Well hello there!
On Sunday, we checked in to a new hotel. Oh my. SO. MUCH. BETTER. I don’t feel like we are trapped in a dungeon. It is a little more expensive per night, but it is walking distance to our appointments so we don’t have to pay for parking. Complete win.
Today, we spent most of the day working at the hotel. It was good to have some uninterrupted work time.
We headed to the hospital in the afternoon for one of two appointments. First, we met with the social worker. We actually met her briefly last week. This was a follow-up so she could give us some kid packs. There was a DVD that the kids can watch that explains cancer, how treatment works and has a section with kids asking questions about all of it.
They also gave us a handy dandy backpack for each kid that held a little MD Anderson stuffed monkey, bracelets, a little chest and some paint to decorate the chest.
So, the bracelets were pretty neat because each color represented an emotion: sad, worried, angry, happy, loved.
So when the kids are feeling one of those emotions, they can wear the appropriate bracelet (which that has the emotion words on the inside of the bracelet so others can’t see it) as a private sign to us. There is also a set of bracelets for Alan and me so we can show that it is healthy for us to have these emotions too.
She also gave us a little treasure chest, paint and some strips of paper that say, “I feel _______ because _______.” The idea is they can decorate the chest, and as they begin to feel emotions, they can write them down and put them in the chest. This will allow them to get it out, but not have to deal with it all right then.
Some pretty good ideas, assuming Bryn doesn’t just want to wear all of the colored bracelets at once for a fashion statement. That’s a big assumption.
On to the oncologist …
The oncologist said that we will still do the sentinel node test during my surgery, as we expected. They will be able to give me a preliminary result at the time of surgery; however, it may take a little time to get the official results on whether it has hit them.
From there, we send my tumor on for an OncoDX test. This test looks at the actual genes in the tumor (their level of activity/growth), and it does some crazy calculation to produce an individualized recurrence score. This score tells us the likelihood of recurrence and if I would benefit from chemotherapy.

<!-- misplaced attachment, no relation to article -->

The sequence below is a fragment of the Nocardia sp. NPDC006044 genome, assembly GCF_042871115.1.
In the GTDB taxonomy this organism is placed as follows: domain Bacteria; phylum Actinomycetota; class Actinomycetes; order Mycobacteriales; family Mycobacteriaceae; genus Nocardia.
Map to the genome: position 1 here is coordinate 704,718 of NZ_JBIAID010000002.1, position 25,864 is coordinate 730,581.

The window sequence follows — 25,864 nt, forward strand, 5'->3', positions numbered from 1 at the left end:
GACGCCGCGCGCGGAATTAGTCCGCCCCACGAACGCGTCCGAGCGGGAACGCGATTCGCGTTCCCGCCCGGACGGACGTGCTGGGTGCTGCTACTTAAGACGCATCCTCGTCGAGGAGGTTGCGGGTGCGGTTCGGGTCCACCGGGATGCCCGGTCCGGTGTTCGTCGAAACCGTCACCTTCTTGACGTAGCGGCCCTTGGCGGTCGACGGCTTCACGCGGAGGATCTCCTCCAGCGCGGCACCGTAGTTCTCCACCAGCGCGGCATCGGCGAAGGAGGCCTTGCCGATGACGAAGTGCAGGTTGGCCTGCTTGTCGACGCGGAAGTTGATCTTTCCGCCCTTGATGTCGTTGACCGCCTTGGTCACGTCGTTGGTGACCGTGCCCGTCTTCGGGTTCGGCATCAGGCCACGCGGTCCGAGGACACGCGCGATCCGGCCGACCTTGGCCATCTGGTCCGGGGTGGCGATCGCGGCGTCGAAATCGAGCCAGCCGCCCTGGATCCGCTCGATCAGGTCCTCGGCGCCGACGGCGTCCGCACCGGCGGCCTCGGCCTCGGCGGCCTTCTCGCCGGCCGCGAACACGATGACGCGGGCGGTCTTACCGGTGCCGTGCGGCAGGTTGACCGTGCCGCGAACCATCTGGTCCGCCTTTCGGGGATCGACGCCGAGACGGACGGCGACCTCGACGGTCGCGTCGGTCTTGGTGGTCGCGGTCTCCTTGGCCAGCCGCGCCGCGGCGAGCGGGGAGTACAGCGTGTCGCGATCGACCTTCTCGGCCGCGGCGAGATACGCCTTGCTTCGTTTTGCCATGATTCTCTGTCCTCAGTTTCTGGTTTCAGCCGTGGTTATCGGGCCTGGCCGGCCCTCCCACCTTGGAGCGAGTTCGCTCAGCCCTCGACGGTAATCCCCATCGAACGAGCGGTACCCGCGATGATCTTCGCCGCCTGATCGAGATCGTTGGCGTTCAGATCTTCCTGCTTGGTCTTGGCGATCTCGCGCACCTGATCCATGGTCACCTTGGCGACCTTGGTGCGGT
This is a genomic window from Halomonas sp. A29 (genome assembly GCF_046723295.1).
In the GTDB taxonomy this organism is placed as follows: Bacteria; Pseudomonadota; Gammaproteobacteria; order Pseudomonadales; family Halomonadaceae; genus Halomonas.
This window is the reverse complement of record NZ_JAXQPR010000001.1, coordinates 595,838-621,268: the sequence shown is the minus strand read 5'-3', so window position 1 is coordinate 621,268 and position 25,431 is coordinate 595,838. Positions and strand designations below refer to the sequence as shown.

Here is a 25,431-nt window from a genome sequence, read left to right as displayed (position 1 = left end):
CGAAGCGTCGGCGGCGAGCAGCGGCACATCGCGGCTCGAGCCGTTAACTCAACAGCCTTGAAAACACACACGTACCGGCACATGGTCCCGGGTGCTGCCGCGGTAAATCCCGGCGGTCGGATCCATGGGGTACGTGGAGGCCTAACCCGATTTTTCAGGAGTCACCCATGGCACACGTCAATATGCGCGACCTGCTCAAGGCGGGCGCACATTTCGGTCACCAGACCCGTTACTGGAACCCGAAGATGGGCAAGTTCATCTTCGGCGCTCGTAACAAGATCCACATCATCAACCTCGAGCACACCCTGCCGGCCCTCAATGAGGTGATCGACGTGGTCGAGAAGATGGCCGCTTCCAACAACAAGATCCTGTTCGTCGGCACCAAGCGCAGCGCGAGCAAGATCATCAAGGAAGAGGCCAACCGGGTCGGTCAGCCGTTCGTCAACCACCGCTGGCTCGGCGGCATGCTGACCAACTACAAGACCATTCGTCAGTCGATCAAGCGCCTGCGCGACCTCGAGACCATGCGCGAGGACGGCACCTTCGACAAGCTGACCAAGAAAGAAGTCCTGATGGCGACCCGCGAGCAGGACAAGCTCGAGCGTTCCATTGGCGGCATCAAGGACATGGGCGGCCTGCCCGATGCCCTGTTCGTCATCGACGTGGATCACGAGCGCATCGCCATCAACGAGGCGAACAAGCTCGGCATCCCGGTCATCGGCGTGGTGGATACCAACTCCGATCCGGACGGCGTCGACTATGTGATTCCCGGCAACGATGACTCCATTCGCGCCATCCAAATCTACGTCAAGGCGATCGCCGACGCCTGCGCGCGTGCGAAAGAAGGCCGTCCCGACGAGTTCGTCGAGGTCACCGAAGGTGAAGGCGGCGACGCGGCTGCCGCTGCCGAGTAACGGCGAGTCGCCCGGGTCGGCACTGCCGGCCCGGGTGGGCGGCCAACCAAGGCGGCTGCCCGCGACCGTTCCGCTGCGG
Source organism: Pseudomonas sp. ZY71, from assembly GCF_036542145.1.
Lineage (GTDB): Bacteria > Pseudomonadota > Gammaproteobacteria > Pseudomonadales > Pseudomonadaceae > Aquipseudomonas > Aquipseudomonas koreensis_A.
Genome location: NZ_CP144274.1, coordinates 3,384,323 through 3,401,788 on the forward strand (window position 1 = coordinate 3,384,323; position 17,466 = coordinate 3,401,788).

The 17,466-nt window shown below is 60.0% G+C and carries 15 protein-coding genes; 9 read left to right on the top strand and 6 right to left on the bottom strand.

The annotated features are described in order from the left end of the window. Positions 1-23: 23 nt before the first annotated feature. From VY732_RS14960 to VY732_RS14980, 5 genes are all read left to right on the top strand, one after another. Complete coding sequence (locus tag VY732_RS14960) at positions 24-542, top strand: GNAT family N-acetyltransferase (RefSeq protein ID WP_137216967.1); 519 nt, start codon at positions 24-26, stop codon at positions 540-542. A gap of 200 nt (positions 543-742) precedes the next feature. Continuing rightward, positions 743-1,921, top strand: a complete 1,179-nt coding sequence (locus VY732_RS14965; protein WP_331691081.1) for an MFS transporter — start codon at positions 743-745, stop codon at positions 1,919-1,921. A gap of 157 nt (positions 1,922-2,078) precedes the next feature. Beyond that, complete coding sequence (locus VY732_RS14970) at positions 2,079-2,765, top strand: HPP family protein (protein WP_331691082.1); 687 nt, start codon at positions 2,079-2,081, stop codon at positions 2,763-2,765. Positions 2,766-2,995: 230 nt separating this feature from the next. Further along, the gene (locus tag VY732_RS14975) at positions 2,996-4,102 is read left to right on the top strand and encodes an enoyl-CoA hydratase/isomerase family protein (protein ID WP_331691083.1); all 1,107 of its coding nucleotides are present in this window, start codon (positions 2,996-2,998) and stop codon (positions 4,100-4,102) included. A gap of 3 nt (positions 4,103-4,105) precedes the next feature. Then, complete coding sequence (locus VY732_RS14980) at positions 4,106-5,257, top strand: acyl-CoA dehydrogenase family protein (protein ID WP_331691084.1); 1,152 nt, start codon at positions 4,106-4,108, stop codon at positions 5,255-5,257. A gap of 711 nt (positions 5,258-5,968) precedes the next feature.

My interpretation of her explanation is this: The results of this test on the tumor will tell us if I have a low, medium or high likelihood of recurrence. If it is low, then the percentage of recurrence isn’t high enough to risk the side effects that chemo can have (slightly elevated risks of leukemia, heart damage, etc.); however, if it is medium or high, the scale will tell us if it makes sense to have chemo.
She predicts that I will wind up in the medium category. Based on my age, being in the medium category means she would recommend chemo. But, if it is low … no chemo!
To be honest with you, I dread the idea of chemo, but now that there is a slight chance I won’t have to have it … well, I dread that too. What if it is elsewhere?
So, I will see her again sometime after my surgery. She will write her recommendations for chemotherapy that I will give to my oncologist in OKC.
Oh, and she gave me a good recommendation about the surgery.
I’m still conflicted about whether to do a single or double mastectomy. The doctors here are not recommending a double mastectomy — the surgeon basically doesn’t want to do unnecessary surgeries unless it helps the patient sleep at night; and the oncologist says that it would prevent new cancer, but the current cancer is being handled with our planned treatment.
While discussing my anxiety of the potential to not have chemo combined with the idea of leaving one side, Dr. Moulder recommended that I do a single mastectomy right now, then if I decide I want a double, I can do that at the time of reconstruction.
That’s smart. Why didn’t I think of that? That gives me more time and more information. That’s my plan.
Tomorrow, I meet with the plastic surgeon first thing in the morning. From there, we will meet with the surgeon to firm up our surgery plans.
This is it, folks. We are on the road to recovery starting……NOW.